Azimut 50 driven

Dave Marsh travels to Savona to test the new Azimut 50

It’s not often that a boat from one of the big four European boatbuilders takes us by surprise. But that’s exactly what happened late in July, during an MBY test of the Azimut 50.

Like many other mainstream boatbuilders, it seems that Azimut has been unable to sidestep the inexorable drive to produce boats that are ever taller and more voluminous.

So, although Azimut’s design genius Stefano Righini is still the man in charge of styling, the new 50 appeared far bulkier than the sleek Azimut 54 that we had to walk past on our way to test the towering 50.

Out on the water, I’d been expecting the 50’s obvious bulk to produce a boat with less than appealing handling, the aquatic equivalent of an SUV or MPV rather than a finely honed saloon car. Well, the 50 immediately put paid to my preconception, and dished up as fine an all round ride as I’ve experienced on a mid-size cruising boat.

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Key to its appeal is the 50’s terrific steering which is (in my subjective opinion) as perfectly weighted as you could wish for on a flybridge cruiser. The boat turns surprisingly quickly and very precisely, heeling just the right amount into the turn. Yet it never feels flighty or lacking in feedback.

It was also noticeable that, as we repeatedly crossed and re-crossed the wake of our 57ft photo boat, the 50 never once performed that little shimmy that boats with less resolute handling often do.

Sadly, that wake was the biggest challenge we encountered, so the 50’s big wave performance remains untested. However, this shaft drive boat felt so impressively solid and firmly planted in the water that I’d be genuinely surprised if the boat doesn’t stand up to heavy weather very well indeed.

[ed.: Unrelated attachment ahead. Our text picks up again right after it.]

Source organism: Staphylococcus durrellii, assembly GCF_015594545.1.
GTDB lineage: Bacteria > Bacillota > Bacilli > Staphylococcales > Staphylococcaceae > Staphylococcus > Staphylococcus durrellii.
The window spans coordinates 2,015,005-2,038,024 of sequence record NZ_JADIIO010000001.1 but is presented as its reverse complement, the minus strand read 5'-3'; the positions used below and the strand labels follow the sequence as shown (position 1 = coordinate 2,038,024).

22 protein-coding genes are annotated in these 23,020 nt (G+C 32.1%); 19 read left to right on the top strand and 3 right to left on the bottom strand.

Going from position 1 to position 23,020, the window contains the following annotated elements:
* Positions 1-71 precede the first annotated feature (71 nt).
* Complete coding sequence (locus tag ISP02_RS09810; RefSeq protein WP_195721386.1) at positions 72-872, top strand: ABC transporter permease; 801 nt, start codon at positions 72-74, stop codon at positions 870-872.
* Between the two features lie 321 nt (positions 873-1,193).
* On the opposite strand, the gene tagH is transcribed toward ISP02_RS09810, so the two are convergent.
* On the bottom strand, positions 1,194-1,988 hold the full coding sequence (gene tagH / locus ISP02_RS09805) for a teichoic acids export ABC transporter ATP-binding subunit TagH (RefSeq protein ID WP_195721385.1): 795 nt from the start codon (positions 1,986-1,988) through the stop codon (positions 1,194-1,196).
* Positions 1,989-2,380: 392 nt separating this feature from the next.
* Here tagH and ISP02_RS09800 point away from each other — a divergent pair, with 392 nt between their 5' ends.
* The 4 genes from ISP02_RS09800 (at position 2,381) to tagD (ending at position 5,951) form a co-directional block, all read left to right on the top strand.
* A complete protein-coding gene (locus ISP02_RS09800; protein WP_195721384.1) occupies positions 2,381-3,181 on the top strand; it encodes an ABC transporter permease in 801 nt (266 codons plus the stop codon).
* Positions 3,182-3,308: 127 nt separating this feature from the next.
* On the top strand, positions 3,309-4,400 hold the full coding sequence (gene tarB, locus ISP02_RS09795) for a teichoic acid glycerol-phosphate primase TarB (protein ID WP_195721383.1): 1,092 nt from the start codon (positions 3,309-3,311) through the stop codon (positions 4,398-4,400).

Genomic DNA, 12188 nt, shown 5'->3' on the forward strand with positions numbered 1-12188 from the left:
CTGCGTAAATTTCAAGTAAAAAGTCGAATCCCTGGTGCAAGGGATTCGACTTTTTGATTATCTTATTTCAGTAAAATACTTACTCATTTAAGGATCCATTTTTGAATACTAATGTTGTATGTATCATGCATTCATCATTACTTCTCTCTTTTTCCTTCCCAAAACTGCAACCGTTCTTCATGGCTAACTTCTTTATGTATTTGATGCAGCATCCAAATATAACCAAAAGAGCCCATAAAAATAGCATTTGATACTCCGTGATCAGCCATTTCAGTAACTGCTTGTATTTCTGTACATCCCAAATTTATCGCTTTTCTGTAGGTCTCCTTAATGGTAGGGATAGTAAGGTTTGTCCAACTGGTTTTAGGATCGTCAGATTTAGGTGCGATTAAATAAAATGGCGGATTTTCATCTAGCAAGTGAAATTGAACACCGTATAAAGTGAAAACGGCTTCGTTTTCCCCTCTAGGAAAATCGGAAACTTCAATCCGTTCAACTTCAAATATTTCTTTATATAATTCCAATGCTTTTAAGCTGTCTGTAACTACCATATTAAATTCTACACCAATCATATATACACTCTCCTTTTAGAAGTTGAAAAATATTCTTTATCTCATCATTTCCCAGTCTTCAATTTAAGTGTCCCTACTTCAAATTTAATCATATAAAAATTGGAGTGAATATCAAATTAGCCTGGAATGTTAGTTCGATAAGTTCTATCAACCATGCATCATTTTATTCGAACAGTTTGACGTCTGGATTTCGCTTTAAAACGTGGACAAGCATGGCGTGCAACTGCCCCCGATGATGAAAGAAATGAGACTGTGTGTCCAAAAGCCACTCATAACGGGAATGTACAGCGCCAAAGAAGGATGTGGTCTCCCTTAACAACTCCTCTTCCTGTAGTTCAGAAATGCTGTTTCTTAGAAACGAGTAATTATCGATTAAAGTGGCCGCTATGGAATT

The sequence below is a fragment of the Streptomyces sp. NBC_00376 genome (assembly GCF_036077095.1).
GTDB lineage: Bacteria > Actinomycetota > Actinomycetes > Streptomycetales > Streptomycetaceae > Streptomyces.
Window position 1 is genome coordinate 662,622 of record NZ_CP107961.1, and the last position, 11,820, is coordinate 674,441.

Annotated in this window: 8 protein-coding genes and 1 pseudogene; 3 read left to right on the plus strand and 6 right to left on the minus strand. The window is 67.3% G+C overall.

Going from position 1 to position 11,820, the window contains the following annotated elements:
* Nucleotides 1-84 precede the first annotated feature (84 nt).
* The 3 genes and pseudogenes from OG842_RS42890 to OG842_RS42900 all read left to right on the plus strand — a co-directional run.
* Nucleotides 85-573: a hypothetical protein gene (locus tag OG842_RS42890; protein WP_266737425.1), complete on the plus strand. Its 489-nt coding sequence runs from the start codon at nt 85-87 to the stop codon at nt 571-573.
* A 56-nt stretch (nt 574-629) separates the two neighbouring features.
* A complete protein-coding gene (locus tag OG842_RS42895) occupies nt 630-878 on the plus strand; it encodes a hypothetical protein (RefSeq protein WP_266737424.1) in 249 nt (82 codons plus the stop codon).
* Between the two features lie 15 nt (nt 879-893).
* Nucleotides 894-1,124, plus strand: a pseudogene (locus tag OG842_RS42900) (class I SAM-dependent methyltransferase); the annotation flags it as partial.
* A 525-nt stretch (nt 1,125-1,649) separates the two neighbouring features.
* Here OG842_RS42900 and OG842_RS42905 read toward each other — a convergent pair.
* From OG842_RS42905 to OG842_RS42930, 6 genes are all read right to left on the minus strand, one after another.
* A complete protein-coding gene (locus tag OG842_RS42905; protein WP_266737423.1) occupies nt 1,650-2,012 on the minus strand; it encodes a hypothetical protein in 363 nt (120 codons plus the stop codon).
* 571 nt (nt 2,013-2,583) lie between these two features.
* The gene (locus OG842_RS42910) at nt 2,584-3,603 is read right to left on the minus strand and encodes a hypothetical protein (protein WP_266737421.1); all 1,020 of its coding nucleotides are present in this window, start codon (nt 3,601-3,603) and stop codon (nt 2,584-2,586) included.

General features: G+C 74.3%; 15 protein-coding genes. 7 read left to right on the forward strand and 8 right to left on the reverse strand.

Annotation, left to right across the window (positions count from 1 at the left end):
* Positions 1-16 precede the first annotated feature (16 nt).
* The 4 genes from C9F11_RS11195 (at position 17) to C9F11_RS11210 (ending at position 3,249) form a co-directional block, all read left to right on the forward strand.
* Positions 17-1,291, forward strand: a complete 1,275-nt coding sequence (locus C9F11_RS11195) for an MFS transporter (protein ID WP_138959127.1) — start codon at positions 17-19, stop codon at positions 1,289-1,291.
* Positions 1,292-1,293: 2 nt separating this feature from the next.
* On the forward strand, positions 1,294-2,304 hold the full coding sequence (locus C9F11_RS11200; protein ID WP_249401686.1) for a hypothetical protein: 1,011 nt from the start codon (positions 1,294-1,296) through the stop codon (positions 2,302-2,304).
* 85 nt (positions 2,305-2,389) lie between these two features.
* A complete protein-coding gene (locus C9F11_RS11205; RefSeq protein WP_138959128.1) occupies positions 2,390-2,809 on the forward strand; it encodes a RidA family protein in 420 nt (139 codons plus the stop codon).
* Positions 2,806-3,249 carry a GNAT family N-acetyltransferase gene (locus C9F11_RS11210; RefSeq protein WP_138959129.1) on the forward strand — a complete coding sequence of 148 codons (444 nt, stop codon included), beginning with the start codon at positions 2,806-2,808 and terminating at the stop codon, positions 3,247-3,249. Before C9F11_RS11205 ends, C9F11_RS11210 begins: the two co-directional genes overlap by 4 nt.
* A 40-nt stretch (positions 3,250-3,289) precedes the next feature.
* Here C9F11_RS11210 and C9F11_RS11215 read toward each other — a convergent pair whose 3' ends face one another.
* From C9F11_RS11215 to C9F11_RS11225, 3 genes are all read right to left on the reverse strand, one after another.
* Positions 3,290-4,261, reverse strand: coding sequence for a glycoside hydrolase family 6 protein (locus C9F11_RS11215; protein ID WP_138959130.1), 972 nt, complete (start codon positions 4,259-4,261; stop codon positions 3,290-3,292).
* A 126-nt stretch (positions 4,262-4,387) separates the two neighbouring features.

As for speed, the 670hp Volvo D11 diesels produced satisfyingly punchy performance all the way up to our recorded top speed of 32.2 knots.

Misconception number two was that the interior would be the principal beneficiary of the 50’s obvious volume. Azimut will doubtless point to the full standing headroom that the 50 provides almost all the way around the perimeter of the bed in the owner’s midships cabin.

Beyond that benefit, though, I could not detect anything outstanding, and potential owners who plan on cooking on board will have to think very carefully about the limitations of the galley. Contrary to the prevailing trend, it’s down below, not up in the saloon. And it has few storage areas and extremely limited countertop space.

On deck is where the 50 really shines. Up front, the walk-through foredeck is a huge bonus on a boat this size, adding a long row of comfy seats to the usual sunbed. Side deck access and transit is the safest I’ve seen on this type of boat.

And although the flybridge’s enormity is what hits you first, in practice it’s the excellent practical detailing and the high levels of safety provided by its exceptional depth that make this area so good.

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